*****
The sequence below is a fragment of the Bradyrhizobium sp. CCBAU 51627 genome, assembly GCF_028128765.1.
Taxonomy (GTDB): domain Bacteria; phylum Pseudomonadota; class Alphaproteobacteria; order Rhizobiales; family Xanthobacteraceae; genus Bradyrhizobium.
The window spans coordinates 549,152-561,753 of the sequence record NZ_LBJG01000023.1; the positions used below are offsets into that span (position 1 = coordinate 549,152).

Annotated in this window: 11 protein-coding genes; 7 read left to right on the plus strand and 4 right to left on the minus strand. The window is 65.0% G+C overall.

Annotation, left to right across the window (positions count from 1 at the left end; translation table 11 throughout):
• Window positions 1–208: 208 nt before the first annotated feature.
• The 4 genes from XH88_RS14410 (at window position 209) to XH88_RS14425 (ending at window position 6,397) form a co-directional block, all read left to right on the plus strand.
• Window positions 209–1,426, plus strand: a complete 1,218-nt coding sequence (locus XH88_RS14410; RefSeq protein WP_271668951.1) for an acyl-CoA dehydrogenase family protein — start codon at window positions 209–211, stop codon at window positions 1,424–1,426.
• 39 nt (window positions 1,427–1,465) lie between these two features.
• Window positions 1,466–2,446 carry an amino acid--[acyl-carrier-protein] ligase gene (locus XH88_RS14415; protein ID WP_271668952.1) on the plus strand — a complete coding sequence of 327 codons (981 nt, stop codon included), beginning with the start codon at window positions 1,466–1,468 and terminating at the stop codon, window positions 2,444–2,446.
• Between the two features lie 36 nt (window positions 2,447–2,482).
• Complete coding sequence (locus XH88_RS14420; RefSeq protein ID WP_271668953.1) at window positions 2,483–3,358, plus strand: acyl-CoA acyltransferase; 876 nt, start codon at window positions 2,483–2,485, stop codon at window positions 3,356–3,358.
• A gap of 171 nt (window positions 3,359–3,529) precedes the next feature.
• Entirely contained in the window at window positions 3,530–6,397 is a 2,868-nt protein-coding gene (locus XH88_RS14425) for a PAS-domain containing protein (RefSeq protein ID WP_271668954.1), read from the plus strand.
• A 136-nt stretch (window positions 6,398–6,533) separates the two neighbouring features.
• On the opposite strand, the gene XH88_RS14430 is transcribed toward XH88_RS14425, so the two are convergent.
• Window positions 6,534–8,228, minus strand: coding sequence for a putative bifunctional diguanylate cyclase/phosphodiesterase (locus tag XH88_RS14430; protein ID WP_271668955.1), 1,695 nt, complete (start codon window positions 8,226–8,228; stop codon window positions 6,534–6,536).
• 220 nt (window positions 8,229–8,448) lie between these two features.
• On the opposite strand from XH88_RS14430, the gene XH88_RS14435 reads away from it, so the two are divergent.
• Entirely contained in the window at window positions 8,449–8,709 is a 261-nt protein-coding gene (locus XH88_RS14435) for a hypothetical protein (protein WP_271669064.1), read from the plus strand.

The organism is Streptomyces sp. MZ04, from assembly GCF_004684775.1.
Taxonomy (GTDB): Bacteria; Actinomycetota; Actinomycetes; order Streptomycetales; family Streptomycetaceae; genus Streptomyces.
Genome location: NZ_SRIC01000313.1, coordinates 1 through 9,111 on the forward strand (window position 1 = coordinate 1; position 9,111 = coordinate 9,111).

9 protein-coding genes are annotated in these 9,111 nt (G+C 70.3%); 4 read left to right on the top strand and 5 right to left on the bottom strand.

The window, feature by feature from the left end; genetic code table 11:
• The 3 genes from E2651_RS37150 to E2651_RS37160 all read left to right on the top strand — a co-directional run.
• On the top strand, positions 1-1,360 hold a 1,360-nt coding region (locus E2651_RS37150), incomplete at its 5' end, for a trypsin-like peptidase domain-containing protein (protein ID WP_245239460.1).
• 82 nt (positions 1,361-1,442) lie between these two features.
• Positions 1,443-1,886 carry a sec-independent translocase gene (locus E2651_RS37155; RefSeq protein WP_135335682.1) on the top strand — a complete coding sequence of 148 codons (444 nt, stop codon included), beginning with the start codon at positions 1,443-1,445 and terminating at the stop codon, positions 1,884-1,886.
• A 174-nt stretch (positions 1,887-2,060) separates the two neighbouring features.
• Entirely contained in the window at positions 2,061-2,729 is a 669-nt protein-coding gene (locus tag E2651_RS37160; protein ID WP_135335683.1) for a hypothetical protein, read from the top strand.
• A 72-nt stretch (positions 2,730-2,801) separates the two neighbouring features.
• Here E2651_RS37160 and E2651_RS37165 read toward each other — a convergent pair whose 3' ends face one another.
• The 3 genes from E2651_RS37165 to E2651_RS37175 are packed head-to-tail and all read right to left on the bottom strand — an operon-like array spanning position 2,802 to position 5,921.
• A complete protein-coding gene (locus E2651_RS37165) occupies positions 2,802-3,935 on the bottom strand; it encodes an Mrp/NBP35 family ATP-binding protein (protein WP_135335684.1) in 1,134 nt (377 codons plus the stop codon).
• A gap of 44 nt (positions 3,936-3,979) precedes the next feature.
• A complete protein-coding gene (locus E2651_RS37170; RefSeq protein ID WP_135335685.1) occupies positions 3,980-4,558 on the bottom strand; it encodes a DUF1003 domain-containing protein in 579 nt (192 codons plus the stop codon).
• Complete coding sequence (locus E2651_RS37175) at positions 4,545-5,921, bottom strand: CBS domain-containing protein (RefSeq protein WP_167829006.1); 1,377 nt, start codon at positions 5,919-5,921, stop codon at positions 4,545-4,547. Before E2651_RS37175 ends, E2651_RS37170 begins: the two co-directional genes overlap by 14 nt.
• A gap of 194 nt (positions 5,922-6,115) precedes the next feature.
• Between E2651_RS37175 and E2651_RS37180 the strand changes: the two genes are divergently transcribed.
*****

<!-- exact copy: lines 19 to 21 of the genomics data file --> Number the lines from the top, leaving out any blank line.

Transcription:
• On the opposite strand from XH88_RS14430, the gene XH88_RS14435 reads away from it, so the two are divergent.
• Entirely contained in the window at window positions 8,449–8,709 is a 261-nt protein-coding gene (locus XH88_RS14435) for a hypothetical protein (protein WP_271669064.1), read from the plus strand.

The organism is Streptomyces sp. MZ04, from assembly GCF_004684775.1.